Recently I re-read portions of my book, Iron, Not Wood, and I thought to myself, I am still this person. I haven’t changed. Sometimes we say things in our low moments that aren’t completely true, only to regret them later. I even read Chapter 10 about all the stupid chick stories. I laughed. In truth, I don’t regret writing the book. I regret rushing the book and not making it as good as it should have been. I can do better than that, I know it.

But the past few years have been incredible and interesting. I couldn’t have imagined any of it until it happened. And while I have things I wish I could do differently, for the most part, I don’t really have any huge regrets.

I doubt anybody in this world could possibly understand why I did or do what I do. I’m certainly not like anyone else I know, not even close. Good or bad, I don’t know. My life was never meant to be a typical journey. It didn’t start that way, and it hasn’t ended that way either. I never envisioned or expected I would live to be 50. I would turn 47 in less than a month. It’s been a full life. Complete in my own way. I really think I lived about a hundred years, although I still feel like about 25 inside.

My health is perfect. Maybe the best it’s been since I was in my early twenties. In some ways even better. Even the smallest and minor, and completely unrelated afflictions I used to endure are gone. Why? How? I have no idea. It doesn’t make any sense. I went from needing to constantly be near toilets, visiting about 10-20 times per day, every day, to just once or twice now, normal, for months. No pain. No vomiting anymore. No discomfort. Not even lactose intolerance, magically. I used to even have this annoying minor skin disorder, where small areas of my skin on a handful of areas throughout my body would develop a dry spot that could not be cured by anything except prescription strength steroid cream. So I would apply it maybe once a month as needed and it would disappear, until it came back, in the exact same spots. These are all gone too. No cream needed anymore. Incredible.

I went back to the doctor to have a bunch of tests run in the early summer. And after repeated visits, my final visit, when my doctor was supposed to summarize my situation, I decided to skip it. I never found out the results of my latest medical tests. I don’t know why. I guess I just didn’t want to know the answer, either way. I ran away from Santa Barbara.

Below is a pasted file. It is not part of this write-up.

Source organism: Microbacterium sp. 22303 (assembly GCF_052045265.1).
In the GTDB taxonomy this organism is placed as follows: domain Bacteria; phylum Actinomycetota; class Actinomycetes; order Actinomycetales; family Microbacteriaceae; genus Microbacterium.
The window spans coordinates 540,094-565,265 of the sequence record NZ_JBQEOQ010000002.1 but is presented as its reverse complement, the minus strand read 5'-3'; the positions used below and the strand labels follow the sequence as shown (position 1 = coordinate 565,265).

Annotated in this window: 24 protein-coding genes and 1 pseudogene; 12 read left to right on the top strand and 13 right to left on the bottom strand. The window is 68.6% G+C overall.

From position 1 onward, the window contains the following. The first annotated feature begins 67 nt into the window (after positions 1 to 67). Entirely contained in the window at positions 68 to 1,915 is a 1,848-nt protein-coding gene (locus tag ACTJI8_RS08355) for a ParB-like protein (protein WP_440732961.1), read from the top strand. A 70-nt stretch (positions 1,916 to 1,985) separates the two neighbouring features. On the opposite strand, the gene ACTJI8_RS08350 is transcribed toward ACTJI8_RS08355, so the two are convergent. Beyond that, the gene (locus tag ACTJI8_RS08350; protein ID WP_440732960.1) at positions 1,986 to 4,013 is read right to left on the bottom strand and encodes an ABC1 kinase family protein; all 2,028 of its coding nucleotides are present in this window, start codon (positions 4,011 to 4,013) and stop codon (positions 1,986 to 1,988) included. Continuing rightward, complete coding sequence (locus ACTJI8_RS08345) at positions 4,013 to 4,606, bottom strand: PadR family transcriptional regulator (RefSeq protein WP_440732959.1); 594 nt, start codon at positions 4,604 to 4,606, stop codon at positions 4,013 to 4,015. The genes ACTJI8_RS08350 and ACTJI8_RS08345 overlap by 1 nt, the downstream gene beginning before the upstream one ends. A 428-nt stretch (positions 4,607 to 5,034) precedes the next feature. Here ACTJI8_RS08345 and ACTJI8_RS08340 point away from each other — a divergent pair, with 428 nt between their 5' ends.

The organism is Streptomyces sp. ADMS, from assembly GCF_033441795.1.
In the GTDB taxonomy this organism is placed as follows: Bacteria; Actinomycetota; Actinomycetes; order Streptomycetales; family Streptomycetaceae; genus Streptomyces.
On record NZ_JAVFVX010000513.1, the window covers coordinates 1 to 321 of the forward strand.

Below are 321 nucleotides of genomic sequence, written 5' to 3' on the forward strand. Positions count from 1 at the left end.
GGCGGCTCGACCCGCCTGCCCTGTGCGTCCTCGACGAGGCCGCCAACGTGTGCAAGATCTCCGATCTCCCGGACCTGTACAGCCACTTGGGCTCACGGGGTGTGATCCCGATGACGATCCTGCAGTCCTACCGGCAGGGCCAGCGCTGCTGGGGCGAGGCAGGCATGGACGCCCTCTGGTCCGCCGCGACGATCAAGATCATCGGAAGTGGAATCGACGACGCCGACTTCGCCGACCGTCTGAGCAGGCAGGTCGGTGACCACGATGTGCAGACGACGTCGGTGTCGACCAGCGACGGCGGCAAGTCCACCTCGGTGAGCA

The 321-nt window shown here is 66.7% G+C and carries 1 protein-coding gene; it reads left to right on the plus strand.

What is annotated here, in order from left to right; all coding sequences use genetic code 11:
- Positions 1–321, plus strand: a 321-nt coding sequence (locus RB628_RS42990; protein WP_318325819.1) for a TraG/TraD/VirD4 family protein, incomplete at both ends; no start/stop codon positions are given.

I should be dead long ago, over a year ago. I guess, God wasn’t ready yet. I thought I was.  The night in Istanbul should have been my last; my Lazareth moment. There is no reason I should have survived that night. None. Except that my condition caused me to throw up more than I normally used to, especially when consuming alcohol. I used to be able to drink virtually unlimited sums of beer or liquor without throwing up, a handful of years ago. But my body changed, and even modest amounts sometimes caused me to puke. I don’t have this anymore either.

While I was traveling I often thought about dying, mixed in between the euphoria of partying and discovering new places, and meeting incredibly beautiful girls. Health wise, some days were bad. Other days, not so bad. I remember one night, my ex -Marina – spent the night with me. It was the worst night of pain I have ever endured. My intestines and bowels decided a major revolt against me, at the worst possible time. I wanted to spend the night next to Marina, just hugging her and absorbing the precious time we had left. Normally, I could just try to ignore it. But I spent all night, literally, in the bathroom, in intense pain, curled up on the cold floor, unable to do a damn thing to make it go away. I had severe diarrhea and intense gastric pain in my intestines – at the same time, somehow. It felt like I was going to explode from within. It caused me to continually vomit all night, despite nothing left to remove. Countless hours. It was the worst of it. And all I could think about was killing myself that night. The pain was simply unbearable, and hope seemed so far away. If Marina wasn’t laying in the bed nearby, I would have surely ended it that very night.

What a crazy life, huh? A good life, most times. Even roses have thorns; the thorns serve a purpose, to protect the rose.

But, through all of it, I know that I’m not such a bad person. I may not be perfect, but I’m someone that God could love, as I am. And I’m content knowing that I’m more beautiful on the inside than the outside, despite the rough image I project sometimes. And that’s enough. I hope that’s not simply a testament to my ugly face. LOL.